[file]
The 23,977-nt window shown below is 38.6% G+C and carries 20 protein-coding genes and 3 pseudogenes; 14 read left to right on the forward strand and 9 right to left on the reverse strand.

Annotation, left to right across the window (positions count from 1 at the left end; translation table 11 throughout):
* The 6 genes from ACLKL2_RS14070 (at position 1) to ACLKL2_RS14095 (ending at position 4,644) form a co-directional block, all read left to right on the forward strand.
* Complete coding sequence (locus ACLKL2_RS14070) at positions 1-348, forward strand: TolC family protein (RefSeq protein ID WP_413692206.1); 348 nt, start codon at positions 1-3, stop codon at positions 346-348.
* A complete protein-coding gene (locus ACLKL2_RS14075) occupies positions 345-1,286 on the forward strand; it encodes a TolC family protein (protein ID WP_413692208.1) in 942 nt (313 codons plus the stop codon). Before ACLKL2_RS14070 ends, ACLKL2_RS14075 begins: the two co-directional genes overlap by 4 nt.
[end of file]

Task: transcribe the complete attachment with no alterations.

The 23,977-nt window shown below is 38.6% G+C and carries 20 protein-coding genes and 3 pseudogenes; 14 read left to right on the forward strand and 9 right to left on the reverse strand.

Annotation, left to right across the window (positions count from 1 at the left end; translation table 11 throughout):
* The 6 genes from ACLKL2_RS14070 (at position 1) to ACLKL2_RS14095 (ending at position 4,644) form a co-directional block, all read left to right on the forward strand.
* Complete coding sequence (locus ACLKL2_RS14070) at positions 1-348, forward strand: TolC family protein (RefSeq protein ID WP_413692206.1); 348 nt, start codon at positions 1-3, stop codon at positions 346-348.
* A complete protein-coding gene (locus ACLKL2_RS14075) occupies positions 345-1,286 on the forward strand; it encodes a TolC family protein (protein ID WP_413692208.1) in 942 nt (313 codons plus the stop codon). Before ACLKL2_RS14070 ends, ACLKL2_RS14075 begins: the two co-directional genes overlap by 4 nt.